Microsoft Viva is getting a new module -- objectives and key results -- to set and track goals from organizations to individuals. But something that seemed to get more attention at the vendor's Ignite conference this week was Viva's employee privacy rules.
Viva, which Microsoft describes as an employee experience tool, can present employees with an analysis of their workday based on scans of their emails, calendars, Teams activity and other inputs collected by Microsoft 365. That kind of data collection and analysis may make some workers wonder how their employer plans to use such information, and, if the HR department fails to provide clarity, may create a risk for the company.
Brian Kropp, chief of research in the Gartner HR practice, said employers need to communicate to their employees that they only plan to see aggregate employee data. If they don't do that, they may see employee disengagement, turnover and face the possibility that employees will start working "outside the system because they don't want to be monitored and tracked," he said.
That fear may explain why some of Microsoft's presenters at Ignite highlighted and carefully explained Viva's privacy protections.
"When we talk about private personal insights, we truly mean private," said Erik Anderson, a Microsoft group program manager, speaking at Ignite. "Personal insights that are surfaced to an individual are only for that individual themselves. Nobody else can see that data -- not their manager, not their leader, not their admin -- only the individual itself."
Objectives and key results app
The objectives and key results (OKR) app comes from Microsoft's recent acquisition of Ally.io, an OKR app developer.
The OKR function is Microsoft Viva's fifth module in its employee experience platform. The other four modules are: Learning, a personalized learning feature; Topics, which sorts organizationally important information; Insights, which gathers data from emails, meetings, calls and chats to help employees assess productivity and well-being; and Connections, a communications tool.
The OKR app module will have a central hub for individuals, teams and departments to access and update goals, review progress and see a shared view of the team's priorities, said Seth Patton, general manager of Microsoft 365 and Viva product marketing, at the virtual conference.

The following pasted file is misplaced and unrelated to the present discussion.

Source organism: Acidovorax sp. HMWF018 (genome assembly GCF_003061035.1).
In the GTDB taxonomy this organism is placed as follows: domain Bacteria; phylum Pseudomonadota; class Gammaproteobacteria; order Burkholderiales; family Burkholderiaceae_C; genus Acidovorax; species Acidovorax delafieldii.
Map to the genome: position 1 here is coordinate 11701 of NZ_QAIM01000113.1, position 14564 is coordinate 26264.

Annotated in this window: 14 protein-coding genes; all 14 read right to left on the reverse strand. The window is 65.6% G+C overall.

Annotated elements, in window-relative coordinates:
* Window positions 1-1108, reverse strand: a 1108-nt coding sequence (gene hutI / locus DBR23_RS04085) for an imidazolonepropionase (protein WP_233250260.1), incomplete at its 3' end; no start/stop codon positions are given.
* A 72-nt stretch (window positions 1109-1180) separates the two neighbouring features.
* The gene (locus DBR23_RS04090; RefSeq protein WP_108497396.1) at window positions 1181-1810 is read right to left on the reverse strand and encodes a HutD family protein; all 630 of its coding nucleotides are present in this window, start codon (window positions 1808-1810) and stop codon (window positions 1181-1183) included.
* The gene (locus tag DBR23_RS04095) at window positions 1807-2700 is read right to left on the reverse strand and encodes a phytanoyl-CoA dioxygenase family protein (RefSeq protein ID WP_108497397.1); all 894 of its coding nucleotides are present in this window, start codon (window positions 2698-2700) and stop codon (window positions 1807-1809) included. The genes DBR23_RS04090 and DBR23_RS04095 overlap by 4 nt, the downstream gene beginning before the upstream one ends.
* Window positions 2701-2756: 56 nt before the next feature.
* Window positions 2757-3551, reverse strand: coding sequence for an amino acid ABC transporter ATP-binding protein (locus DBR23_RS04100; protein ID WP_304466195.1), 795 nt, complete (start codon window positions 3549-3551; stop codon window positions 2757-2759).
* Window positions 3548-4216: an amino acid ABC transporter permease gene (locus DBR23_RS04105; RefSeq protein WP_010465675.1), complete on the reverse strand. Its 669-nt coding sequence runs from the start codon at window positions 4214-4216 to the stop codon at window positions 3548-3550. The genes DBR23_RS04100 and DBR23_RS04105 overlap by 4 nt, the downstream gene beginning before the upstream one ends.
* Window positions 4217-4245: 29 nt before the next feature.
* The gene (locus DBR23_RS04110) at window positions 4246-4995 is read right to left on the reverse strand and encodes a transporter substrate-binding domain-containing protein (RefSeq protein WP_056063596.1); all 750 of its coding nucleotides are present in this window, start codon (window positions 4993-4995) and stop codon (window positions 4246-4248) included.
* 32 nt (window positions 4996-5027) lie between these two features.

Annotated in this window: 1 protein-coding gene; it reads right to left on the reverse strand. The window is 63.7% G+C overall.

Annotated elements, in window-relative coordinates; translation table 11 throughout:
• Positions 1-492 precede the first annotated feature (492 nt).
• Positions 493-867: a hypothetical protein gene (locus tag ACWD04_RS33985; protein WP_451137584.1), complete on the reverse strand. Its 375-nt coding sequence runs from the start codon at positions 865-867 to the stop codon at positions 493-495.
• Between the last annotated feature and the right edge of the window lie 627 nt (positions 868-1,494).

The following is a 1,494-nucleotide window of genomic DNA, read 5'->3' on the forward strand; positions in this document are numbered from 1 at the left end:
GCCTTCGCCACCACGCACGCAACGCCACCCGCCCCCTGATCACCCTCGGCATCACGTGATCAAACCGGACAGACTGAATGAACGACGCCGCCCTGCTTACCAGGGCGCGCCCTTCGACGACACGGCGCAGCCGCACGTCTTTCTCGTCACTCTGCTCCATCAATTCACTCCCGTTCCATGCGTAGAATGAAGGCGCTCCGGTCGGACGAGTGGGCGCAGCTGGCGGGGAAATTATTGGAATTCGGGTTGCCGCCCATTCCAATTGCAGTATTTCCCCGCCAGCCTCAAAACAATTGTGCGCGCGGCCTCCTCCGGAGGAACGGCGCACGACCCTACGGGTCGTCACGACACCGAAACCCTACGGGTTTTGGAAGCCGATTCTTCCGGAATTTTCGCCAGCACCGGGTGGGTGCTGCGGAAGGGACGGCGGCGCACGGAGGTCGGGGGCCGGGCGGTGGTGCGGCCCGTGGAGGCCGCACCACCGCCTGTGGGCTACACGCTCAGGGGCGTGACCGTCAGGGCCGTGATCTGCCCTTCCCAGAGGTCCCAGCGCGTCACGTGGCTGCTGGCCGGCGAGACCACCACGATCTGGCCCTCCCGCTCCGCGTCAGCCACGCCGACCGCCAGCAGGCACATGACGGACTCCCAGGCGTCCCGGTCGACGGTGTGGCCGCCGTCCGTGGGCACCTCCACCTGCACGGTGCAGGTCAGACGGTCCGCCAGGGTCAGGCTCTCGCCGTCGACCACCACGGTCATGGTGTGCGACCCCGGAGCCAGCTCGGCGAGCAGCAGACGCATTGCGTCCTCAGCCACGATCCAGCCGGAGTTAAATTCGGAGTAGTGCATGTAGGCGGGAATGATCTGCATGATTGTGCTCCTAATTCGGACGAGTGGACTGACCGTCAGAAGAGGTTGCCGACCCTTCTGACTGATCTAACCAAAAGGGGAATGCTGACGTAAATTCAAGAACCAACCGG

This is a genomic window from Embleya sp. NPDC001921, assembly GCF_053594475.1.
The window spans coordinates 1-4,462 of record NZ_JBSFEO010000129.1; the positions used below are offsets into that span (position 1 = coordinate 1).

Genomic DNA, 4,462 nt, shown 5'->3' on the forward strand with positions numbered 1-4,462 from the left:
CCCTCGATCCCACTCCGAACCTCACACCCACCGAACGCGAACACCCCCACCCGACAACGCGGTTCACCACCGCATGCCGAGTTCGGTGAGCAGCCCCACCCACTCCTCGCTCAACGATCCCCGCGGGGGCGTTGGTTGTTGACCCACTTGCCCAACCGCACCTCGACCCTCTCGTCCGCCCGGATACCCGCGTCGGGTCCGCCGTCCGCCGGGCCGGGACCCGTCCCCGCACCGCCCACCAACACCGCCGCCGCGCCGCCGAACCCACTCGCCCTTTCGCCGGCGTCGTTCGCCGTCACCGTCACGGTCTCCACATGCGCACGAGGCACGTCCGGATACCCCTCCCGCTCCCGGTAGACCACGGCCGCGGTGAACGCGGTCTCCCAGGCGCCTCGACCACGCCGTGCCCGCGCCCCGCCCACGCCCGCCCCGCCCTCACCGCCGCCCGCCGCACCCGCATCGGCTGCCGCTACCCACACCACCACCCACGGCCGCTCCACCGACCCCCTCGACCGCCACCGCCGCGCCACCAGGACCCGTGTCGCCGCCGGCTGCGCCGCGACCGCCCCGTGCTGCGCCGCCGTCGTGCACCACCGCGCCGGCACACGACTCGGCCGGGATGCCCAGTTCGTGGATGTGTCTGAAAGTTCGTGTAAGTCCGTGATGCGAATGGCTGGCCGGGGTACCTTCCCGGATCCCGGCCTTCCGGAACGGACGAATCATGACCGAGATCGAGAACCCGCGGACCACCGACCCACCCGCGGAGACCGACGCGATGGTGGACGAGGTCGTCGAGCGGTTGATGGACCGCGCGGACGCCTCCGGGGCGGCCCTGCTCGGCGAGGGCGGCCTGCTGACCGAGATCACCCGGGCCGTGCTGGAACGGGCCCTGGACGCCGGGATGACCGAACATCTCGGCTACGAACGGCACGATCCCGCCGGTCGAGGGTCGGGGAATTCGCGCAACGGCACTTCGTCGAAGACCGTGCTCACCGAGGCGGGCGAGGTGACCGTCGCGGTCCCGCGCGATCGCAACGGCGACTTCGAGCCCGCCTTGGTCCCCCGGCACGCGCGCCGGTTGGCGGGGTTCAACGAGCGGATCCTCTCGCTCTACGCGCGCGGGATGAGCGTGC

"When people see how they're making an impact, and when they're aligned with the rest of their team, they stay engaged and achieve better results," Patton said.
Kropp described Viva as both an employee surveillance tool and a productivity enhancement tool. It can enhance productivity by reminding employees, for instance, that they need to get something done by a particular date. But the way it helps produce productivity improvements "is by monitoring what you're doing," Kropp said.
Brian KroppChief of research, Gartner HR practice
"The real question that we should be asking is, 'At what level are companies actually looking at the information?'" Kropp said.
In response to questions sent via email from SearchHRSoftware about whether managers can access an employee's Viva reports, Microsoft stated: "Managers do not have access to an individual employee's insights. All personal insights in Microsoft Viva Insights are private and accessible only to each individual user. Default safeguards like de-identification, aggregation, and differential privacy protect individual privacy."
Kropp deferred to Microsoft on the specifics of how Viva works, saying the firm "would know the specific details better than me."
But, he added, "any data that is collected at the individual level still exists somewhere. If they say it is impossible to get to, I don't have any evidence that says that they are wrong."
Patrick Thibodeau covers HCM and ERP technologies for TechTarget. He's worked for more than two decades as an enterprise IT reporter.